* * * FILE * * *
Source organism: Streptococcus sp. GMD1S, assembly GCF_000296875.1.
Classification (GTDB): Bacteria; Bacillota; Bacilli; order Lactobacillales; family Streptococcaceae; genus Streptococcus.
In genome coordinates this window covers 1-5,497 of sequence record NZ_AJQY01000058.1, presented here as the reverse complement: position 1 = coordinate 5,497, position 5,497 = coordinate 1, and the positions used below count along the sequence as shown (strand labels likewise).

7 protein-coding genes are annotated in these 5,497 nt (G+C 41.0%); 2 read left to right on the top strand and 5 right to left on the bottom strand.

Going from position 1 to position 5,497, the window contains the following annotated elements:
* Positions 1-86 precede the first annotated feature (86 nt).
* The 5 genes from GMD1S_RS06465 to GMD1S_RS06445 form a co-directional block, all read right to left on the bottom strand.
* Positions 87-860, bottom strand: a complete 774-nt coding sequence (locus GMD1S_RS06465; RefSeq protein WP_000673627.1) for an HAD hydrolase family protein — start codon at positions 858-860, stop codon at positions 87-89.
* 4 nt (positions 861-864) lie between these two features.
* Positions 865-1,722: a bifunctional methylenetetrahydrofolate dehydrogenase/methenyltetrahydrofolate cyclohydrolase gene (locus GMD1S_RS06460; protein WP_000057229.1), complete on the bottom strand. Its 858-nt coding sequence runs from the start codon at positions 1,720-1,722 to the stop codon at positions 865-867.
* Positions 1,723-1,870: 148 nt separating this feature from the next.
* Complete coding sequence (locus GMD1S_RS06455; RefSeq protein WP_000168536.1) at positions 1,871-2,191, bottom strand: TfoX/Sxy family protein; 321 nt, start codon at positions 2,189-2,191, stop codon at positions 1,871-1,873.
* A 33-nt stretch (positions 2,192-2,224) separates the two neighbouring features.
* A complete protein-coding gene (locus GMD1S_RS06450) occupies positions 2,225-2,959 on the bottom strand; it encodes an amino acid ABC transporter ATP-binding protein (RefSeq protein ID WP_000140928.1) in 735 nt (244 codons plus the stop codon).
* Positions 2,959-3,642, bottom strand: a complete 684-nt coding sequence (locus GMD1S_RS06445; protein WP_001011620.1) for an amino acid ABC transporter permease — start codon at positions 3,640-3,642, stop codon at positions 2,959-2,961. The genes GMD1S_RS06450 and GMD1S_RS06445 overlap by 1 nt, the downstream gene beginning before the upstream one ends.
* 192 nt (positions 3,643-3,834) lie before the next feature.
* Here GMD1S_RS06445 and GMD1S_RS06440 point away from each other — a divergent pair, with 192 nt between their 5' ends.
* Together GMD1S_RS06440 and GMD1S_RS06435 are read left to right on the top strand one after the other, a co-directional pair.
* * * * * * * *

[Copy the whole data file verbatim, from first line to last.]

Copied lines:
Source organism: Streptococcus sp. GMD1S, assembly GCF_000296875.1.
Classification (GTDB): Bacteria; Bacillota; Bacilli; order Lactobacillales; family Streptococcaceae; genus Streptococcus.
In genome coordinates this window covers 1-5,497 of sequence record NZ_AJQY01000058.1, presented here as the reverse complement: position 1 = coordinate 5,497, position 5,497 = coordinate 1, and the positions used below count along the sequence as shown (strand labels likewise).

7 protein-coding genes are annotated in these 5,497 nt (G+C 41.0%); 2 read left to right on the top strand and 5 right to left on the bottom strand.

Going from position 1 to position 5,497, the window contains the following annotated elements:
* Positions 1-86 precede the first annotated feature (86 nt).
* The 5 genes from GMD1S_RS06465 to GMD1S_RS06445 form a co-directional block, all read right to left on the bottom strand.
* Positions 87-860, bottom strand: a complete 774-nt coding sequence (locus GMD1S_RS06465; RefSeq protein WP_000673627.1) for an HAD hydrolase family protein — start codon at positions 858-860, stop codon at positions 87-89.
* 4 nt (positions 861-864) lie between these two features.
* Positions 865-1,722: a bifunctional methylenetetrahydrofolate dehydrogenase/methenyltetrahydrofolate cyclohydrolase gene (locus GMD1S_RS06460; protein WP_000057229.1), complete on the bottom strand. Its 858-nt coding sequence runs from the start codon at positions 1,720-1,722 to the stop codon at positions 865-867.
* Positions 1,723-1,870: 148 nt separating this feature from the next.
* Complete coding sequence (locus GMD1S_RS06455; RefSeq protein WP_000168536.1) at positions 1,871-2,191, bottom strand: TfoX/Sxy family protein; 321 nt, start codon at positions 2,189-2,191, stop codon at positions 1,871-1,873.
* A 33-nt stretch (positions 2,192-2,224) separates the two neighbouring features.
* A complete protein-coding gene (locus GMD1S_RS06450) occupies positions 2,225-2,959 on the bottom strand; it encodes an amino acid ABC transporter ATP-binding protein (RefSeq protein ID WP_000140928.1) in 735 nt (244 codons plus the stop codon).
* Positions 2,959-3,642, bottom strand: a complete 684-nt coding sequence (locus GMD1S_RS06445; protein WP_001011620.1) for an amino acid ABC transporter permease — start codon at positions 3,640-3,642, stop codon at positions 2,959-2,961. The genes GMD1S_RS06450 and GMD1S_RS06445 overlap by 1 nt, the downstream gene beginning before the upstream one ends.
* 192 nt (positions 3,643-3,834) lie before the next feature.
* Here GMD1S_RS06445 and GMD1S_RS06440 point away from each other — a divergent pair, with 192 nt between their 5' ends.
* Together GMD1S_RS06440 and GMD1S_RS06435 are read left to right on the top strand one after the other, a co-directional pair.